Review by Frank Plowright
When they began their tale of an amnesiac agent in 1984, surely neither writer Jean Van Hamme nor artist William Vance foresaw a run of eighteen books (nineteen if a recap volume not translated into English is counted) and 23 years before reaching a conclusion. In France this and its predecessor were published simultaneously as a real event, each tying up one aspect of the ongoing plots. The Irish Version definitively established XIII’s true identity, while The Last Round takes XIII and companions back to the USA to settle accounts with corrupt former head of the NSA Frank Giordino.
Van Hamme plays old home week, as pretty well anyone who’s survived their role in the series to date is featured at some stage. Giordino has disappeared as hearings set-up to investigate him continue, but still wields enough influence to ensure some people don’t appear to testify.
One aspect of XIII which has occasionally fallen below the high standards Van Hamme sets for himself is inserting the information required to follow what has become a very complex plot. Here there’s no such concern as he slips in an interview with journalist Danny Finkelstein (last seen in Release the Hounds), who’s published a book, so providing the recap.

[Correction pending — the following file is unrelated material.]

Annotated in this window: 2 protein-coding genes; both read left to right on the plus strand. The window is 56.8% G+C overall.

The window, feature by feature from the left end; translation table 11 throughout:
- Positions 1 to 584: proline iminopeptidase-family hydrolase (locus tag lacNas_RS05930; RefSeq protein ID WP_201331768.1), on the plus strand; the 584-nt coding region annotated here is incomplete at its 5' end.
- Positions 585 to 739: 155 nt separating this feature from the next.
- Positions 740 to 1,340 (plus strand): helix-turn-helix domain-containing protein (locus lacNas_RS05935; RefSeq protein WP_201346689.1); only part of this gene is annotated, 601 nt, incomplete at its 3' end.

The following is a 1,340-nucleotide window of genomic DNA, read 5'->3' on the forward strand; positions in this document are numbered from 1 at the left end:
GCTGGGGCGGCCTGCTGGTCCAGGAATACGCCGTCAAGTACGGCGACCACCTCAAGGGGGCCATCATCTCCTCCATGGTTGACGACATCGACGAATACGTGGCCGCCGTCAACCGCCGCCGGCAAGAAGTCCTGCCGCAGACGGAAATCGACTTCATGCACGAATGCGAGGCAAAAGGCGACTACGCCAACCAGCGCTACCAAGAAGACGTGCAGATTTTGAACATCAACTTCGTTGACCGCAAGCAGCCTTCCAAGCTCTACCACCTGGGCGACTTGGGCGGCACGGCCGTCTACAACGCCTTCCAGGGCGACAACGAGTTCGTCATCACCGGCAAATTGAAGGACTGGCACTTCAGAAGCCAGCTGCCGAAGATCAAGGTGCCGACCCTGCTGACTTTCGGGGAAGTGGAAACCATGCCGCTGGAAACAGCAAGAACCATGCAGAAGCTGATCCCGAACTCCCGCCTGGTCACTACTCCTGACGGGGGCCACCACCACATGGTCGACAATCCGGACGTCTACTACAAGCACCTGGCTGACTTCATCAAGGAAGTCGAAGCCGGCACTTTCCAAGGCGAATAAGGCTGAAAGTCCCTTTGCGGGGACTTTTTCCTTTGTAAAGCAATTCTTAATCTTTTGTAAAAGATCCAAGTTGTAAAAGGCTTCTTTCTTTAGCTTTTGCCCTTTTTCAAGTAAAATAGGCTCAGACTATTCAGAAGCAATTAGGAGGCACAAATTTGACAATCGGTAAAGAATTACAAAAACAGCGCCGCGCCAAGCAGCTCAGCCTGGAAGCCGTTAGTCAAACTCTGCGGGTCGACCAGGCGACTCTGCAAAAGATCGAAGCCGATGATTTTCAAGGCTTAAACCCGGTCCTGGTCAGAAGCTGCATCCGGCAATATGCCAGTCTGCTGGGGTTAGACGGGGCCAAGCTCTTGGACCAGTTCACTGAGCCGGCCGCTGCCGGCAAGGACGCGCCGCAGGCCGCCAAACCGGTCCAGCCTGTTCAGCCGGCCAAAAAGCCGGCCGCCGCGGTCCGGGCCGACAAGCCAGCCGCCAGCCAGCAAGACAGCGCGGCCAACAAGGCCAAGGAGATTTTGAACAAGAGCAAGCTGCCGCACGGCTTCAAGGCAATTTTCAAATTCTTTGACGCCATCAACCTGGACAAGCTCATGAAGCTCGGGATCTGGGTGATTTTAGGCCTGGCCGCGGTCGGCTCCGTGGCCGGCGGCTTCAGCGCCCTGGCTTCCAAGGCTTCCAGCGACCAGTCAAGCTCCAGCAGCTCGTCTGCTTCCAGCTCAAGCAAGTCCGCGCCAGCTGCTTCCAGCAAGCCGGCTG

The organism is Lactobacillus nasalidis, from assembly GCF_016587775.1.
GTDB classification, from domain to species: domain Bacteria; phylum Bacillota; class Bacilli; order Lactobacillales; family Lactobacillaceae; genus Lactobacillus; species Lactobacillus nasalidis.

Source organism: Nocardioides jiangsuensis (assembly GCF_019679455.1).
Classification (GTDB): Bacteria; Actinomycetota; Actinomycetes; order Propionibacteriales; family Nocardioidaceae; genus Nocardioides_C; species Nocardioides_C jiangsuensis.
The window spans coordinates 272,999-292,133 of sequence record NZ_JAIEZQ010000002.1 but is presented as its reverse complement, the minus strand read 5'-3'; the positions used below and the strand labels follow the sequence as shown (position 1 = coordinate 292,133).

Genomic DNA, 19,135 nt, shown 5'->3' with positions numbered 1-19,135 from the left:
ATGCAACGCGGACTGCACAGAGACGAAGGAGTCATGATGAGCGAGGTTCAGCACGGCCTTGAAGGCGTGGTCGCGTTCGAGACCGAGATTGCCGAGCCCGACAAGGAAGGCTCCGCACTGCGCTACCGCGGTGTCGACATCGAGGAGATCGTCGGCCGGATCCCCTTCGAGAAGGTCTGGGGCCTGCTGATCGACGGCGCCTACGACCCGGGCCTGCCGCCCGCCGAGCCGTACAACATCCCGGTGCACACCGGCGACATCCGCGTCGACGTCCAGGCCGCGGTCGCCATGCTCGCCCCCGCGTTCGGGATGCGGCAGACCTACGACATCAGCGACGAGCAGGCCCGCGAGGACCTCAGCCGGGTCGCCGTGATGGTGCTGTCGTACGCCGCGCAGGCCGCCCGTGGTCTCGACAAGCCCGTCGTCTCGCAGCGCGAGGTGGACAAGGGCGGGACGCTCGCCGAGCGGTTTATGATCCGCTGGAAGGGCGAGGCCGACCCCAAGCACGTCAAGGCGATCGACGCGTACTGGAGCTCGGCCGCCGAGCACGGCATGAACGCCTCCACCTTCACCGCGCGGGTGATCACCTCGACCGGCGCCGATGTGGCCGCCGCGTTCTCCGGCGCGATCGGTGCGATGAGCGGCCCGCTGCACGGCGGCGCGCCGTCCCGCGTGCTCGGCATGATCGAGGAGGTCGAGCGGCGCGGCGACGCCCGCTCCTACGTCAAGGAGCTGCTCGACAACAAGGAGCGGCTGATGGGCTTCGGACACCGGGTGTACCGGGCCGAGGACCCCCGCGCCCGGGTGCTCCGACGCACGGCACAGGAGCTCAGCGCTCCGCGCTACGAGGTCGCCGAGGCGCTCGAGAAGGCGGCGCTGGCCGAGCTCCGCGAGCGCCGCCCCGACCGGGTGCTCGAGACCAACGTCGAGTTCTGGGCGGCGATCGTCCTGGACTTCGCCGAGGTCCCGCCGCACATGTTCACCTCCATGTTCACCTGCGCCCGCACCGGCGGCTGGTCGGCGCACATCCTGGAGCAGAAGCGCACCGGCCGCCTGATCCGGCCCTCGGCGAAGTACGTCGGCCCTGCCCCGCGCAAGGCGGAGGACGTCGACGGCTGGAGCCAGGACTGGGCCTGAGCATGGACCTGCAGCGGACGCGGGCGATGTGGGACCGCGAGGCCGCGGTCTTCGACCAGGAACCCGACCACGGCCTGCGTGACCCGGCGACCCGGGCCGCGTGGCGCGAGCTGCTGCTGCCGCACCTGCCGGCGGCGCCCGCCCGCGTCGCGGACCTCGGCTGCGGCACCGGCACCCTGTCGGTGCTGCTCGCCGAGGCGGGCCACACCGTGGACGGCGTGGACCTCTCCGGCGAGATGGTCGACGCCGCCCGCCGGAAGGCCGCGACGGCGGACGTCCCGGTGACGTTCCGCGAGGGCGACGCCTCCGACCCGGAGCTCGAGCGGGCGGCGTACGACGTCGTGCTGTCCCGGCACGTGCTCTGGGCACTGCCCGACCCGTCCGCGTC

The remainder is Van Hamme on excellent form, and no-one who’s read the series to date is going to be disappointed. The plots twists and turns, and there’s a heightened suspense throughout as we’ve now reached the final curtain, so there’s no need for anyone to survive. Previously at least there was the certainty that XIII would make it to the next volume.
As for Vance, it’s been said before, but what an artist he is. His storytelling is exemplary, the expansive cast all utterly distinct, and the action sequences thrilling. Using an extremely fine line and very little shade, there’s nothing this man can’t draw convincingly.
Being as it’s the final volume of an eighteen book run, this is hardly the place to start reading XIII. As thrilling as it is, there are no further secrets, and while not definitive, the conclusion is a statement. Anyone who’s interest is piqued should begin with Day of the Black Sun and continue from there. This wasn’t entirely the end for XIII, though, as two series by different creators spun out of it. XIII Mystery focuses on members of the supporting cast, and while only one has appeared translated in book form, two further volumes are available digitally. Since 2011 Yves Sente and Youri Jigounov have continued with what’s referred to as the second cycle, and Cinebook are also issuing these as they’re published in Europe, beginning with Day of the Mayflower.